“Drink to That All Night,” Jerrod Niemann What is the “that” the title alludes to? That’s the existential question. As far as we can tell, the things the singer is prepared to drink to all night are “the ladies” and the promise of free drinks. Isn’t that always enough? By the way, savor the fluency with which Niemann raps. Who knew a country boy could talk that fast and still be understandable?
“Drunk Last Night,” Eli Young Band The impulse to get drunk and call the woman who’s just dropped your sorry ass is as old as the opposable thumb. Before there were telephones, men were doing it with drums — and at 2 in the morning yet! That’s the situation we have here. Alas, the results are always the same. All this romantic gesture gets you is withering scorn and a massive hangover.
“Drunk on a Plane,” Dierks Bentley Poor chap. He’s been left at the altar. But the airline tickets for the honeymoon are still good. So why not use them? How he finds an airplane on which delectable flight attendants serve him copious amounts of liquor remains a mystery. But his “Mardi Gras up in the clouds” seems to be just the diversion he was looking for.
“Rum,” Brothers Osborne Hey, there’s nothing complicated about our formula for fun, sing the Brothers Osborne. It’s just you, me, the sun and rum. What, no tan lines?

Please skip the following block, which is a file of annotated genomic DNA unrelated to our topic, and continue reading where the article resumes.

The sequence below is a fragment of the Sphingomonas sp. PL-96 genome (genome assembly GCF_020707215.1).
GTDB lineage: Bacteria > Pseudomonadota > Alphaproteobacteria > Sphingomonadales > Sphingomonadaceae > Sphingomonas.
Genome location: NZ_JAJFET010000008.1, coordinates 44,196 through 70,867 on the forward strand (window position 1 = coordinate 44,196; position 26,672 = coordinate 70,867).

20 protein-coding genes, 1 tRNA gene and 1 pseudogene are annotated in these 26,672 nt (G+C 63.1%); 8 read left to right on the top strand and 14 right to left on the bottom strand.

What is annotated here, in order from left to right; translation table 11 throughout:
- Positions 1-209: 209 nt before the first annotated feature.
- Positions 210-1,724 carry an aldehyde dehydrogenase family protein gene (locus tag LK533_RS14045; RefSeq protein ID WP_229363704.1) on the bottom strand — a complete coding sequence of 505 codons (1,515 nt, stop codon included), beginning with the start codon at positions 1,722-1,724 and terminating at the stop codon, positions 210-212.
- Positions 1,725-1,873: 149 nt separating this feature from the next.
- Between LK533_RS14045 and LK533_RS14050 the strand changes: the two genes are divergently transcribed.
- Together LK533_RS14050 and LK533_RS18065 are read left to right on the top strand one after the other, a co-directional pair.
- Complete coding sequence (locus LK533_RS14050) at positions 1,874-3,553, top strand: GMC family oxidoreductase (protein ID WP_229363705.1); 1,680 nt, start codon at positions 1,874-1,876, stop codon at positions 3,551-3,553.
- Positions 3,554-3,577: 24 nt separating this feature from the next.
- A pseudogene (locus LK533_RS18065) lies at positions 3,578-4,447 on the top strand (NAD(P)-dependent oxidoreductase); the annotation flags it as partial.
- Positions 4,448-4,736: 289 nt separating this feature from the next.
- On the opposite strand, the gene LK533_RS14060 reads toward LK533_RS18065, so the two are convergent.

“Sunshine & Whiskey,” Frankie Ballard Another beauty and the beach ballad. Like Jake Owen and the Brothers Osborne, Ballard’s desires are simple. But the transformative elixir here isn’t Corona, margaritas or rum but plain old whiskey. Ballard is not entirely oblivious to tan lines. He does name-check Coppertone.
“What I Can’t Put Down,” Jon Pardi To Pardi, whiskey is a lamentable addiction, like cigarettes and bad love affairs. He does concede, however, that there’s an upside to drinking: “It’s really good at helping me forget.” That’s a huge plus. Isn’t it?
“Whiskey in My Water,” Tyler Farr OK, this song does involve drinking. But its main theme, though, is the intoxicating effect of love. It sort of makes you wonder why they’re sitting around a fire instead of rushing off to a bedroom. Maybe it has something to do with that damn truck he’s hauling her around in.
How’s this for an idea: A country music festival at which only drinking songs are performed. If that ever happens, here are some classics for the set list: Webb Pierce’s “There Stands the Glass,” Gary Stewart’s “She’s Actin’ Single (I’m Drinkin’ Doubles)” and “She’s Got a Drinking Problem (And It’s Me),” Johnny Bush’s “Whiskey River” and Eddie Rabbitt’s “Drinkin’ My Baby Off My Mind.”
Also, Jerry Reed’s “East Bound and Down,” Jerry Lee Lewis’ “What’s Made Milwaukee Famous (Has Made a Loser Out of Me),” Roy Acuff’s “Wreck on the Highway,” Earl Thomas Conley’s “You Must Not Be Drinking Enough,” Johnny Russell’s “Rednecks, White Socks and Blue Ribbon Beer,” Merle Haggard’s “Tonight the Bottle Let Me Down” and “Misery and Gin.”
And George Jones’ “If Drinkin’ Don’t Kill Me (Her Memory Will),” Jim Ed Brown’s “Pop a Top,” Tom T. Hall’s “I Like Beer,” Brad Paisley’s “Alcohol” and Paisley and Alison Krauss’ “Whiskey Lullaby,” Jimmy Martin’s “Drink Up and Go Home” and Tex Ritter’s “Rye Whiskey.”
Anyone for detox?